Ukraine scrambles to resume grain exports, flags Russian strikes as risk
- Russia confirms Odessa strike, says warship hit
- Zelenskiy: Attack shows Moscow cannot be trusted with deal
- Zelenskiy adviser: Shipping will suffer if strikes continue
- Moscow and Kyiv had signed a grain export agreement on Friday
- The deal had sought to avert a major global food crisis
KYIV, July 24 (Reuters) – Ukraine continued efforts on Sunday to boost grain exports from its Black Sea ports under a deal to ease global food shortages, but warned that deliveries would suffer if a Russian missile strike on Odessa was a sign of more to come.
President Volodymyr Zelenskiy denounced Saturday’s attack as “barbarism” that showed Moscow could not be trusted to implement a deal reached just a day earlier with Turkish and United Nations mediation.
The Ukrainian army, quoted by the public television channel Suspilne, said that the Russian missiles did not hit the grain storage area at the port or cause significant damage. Kyiv said preparations to resume grain shipments were underway.
Join now for FREE unlimited access to Reuters.com
“We are continuing technical preparations for the launch of exports of agricultural products from our ports,” Infrastructure Minister Oleksandr Kubrakov said in a Facebook post.
According to the Ukrainian army, two Kalibr missiles fired from Russian warships hit the area of a port pumping station and two others were shot down by air defense forces.
Russia said on Sunday its forces hit a Ukrainian warship and an arms store in Odessa with its high-precision missiles.
The agreement signed Friday by Moscow and Kyiv was hailed as a diplomatic breakthrough that would help curb soaring global food prices by restoring Ukrainian grain shipments to pre-war levels of 5 million tonnes per month. Read more
But Zelenskiy’s economic adviser warned on Sunday that the strike in Odessa signals it could be out of reach.
“Yesterday’s strike indicates that it will definitely not work like that,” Oleh Ustenko told Ukrainian television.
He said Ukraine could export 60 million tonnes of grain in the next nine months, but it would take up to 24 months if operations at its ports were disrupted. Read more
THE WAR ENTERS THE SIXTH MONTH
As the war entered its sixth month on Sunday, there was no sign of letting up in the fighting.
The Ukrainian military reported Russian shelling in the north, south and east, and again referred to Russian operations paving the way for an assault on Bakhmut in the eastern Donbass region.
His air force command said three Russian Kalibr cruise missiles fired from the Black Sea and aimed at the western Khmelnytskiy region were shot down early on Sunday.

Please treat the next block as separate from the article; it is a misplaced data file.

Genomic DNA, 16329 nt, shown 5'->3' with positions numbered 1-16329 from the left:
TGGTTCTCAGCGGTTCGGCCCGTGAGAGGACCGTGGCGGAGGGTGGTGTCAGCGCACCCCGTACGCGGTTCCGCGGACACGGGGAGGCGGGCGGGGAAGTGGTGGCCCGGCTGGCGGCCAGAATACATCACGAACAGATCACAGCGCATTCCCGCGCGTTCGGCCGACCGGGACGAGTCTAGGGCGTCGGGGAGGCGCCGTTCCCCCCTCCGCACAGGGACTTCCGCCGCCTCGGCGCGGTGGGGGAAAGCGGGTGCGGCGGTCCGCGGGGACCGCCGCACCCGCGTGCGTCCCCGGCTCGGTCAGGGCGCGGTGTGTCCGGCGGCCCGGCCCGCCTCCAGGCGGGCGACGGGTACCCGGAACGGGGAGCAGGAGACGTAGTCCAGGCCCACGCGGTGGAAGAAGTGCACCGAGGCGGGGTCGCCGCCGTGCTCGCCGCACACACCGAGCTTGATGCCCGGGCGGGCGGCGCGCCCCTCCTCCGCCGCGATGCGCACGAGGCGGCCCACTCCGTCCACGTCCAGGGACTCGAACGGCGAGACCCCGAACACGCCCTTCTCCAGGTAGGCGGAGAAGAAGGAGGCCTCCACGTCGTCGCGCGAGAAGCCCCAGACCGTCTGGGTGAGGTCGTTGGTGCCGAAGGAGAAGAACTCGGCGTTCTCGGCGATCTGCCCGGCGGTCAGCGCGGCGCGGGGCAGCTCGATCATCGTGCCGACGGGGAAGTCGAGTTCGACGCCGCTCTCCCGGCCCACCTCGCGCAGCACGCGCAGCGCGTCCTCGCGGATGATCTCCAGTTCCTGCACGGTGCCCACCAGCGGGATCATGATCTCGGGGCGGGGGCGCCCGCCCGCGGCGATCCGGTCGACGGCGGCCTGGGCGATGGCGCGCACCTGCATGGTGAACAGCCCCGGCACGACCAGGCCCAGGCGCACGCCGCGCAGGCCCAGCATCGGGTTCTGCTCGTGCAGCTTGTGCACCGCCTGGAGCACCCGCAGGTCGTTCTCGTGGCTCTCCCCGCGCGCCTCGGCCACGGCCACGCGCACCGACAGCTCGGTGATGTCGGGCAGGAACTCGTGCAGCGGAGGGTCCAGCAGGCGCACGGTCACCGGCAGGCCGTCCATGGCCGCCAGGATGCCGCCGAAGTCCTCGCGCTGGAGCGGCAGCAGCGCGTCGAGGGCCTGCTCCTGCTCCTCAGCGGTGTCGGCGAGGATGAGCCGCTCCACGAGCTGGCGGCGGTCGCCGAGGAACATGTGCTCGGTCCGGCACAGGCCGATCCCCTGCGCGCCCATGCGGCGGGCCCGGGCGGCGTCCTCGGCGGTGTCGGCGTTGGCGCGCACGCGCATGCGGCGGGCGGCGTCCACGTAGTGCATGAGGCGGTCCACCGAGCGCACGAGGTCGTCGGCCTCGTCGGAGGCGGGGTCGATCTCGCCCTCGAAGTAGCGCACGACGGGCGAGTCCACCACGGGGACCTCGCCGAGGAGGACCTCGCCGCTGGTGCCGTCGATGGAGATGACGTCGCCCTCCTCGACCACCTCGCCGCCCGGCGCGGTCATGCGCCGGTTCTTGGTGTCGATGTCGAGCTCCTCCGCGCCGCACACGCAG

While the main theater of combat has been Donbass, the Ukrainian military said its forces had moved within firing range of Russian targets in the occupied Kherson region in the eastern Black Sea, where Kyiv mount a counter-offensive.
“Several objects of transport infrastructure in the temporarily occupied territory have been brought under fire control, which significantly limits the maneuverability and logistics of enemy troops,” the Southern Military Command said in a Facebook post.
He said he also destroyed a Russian S-300 anti-aircraft battery in the area. Read more
Reuters could not immediately verify reports from the battlefield.
The strikes on Odessa have been condemned by the United Nations, the European Union, the United States, Britain, Germany and Italy. Read more
Russian news agencies quoted the Russian Defense Ministry as saying that a Ukrainian warship and anti-ship missiles supplied by the United States had been destroyed. Read more
“A moored Ukrainian warship and a warehouse with Harpoon anti-ship missiles supplied by the United States were destroyed by long-range precision-guided naval missiles in the seaport of Odessa on the territory of a ship repair plant,” he said.
On Saturday, Turkey’s defense minister said Russian officials had told Ankara that Moscow had “nothing to do” with the strikes.
Friday’s agreement aims to allow safe passage in and out of Ukrainian ports, blocked by the Russian Black Sea Fleet since the February 24 invasion of Moscow, as part of what a UN official called it a “de facto ceasefire” for covered ships and installations.
Ukraine and Russia are the world’s top wheat exporters and the blockade has trapped tens of millions of tonnes of grain, worsening bottlenecks in the global supply chain.
Along with Western sanctions on Russia, it has fueled inflation in food and energy prices, plunging some 47 million people into “acute hunger”, according to the World Food Programme.
Moscow denies any responsibility for the food crisis, accusing the sanctions of slowing its food and fertilizer exports and Ukraine of having mined the approaches to its ports.
Ukraine has mined the waters near its ports as part of its wartime defences, but under Friday’s agreement pilots will guide ships along safe channels. Read more
A joint coordination center made up of members of the four parties to the agreement is to monitor ships crossing the Black Sea to the Turkish Bosphorus Strait and to world markets. All parties agreed on Friday that there would be no attacks against them.
Putin calls the war a “special military operation” aimed at demilitarizing Ukraine and rooting out dangerous nationalists. Kyiv and the West call it a baseless pretext for aggressive land grabbing.
Join now for FREE unlimited access to Reuters.com
Reporting by Natalia Zinets and Max Hunder in Kyiv, Tom Balmforth in London and Reuters bureaus; Written by Simon Cameron-Moore and Tomasz Janowski; Editing by William Mallard, Angus MacSwan and Alexandra Hudson
Our standards: The Thomson Reuters Trust Principles.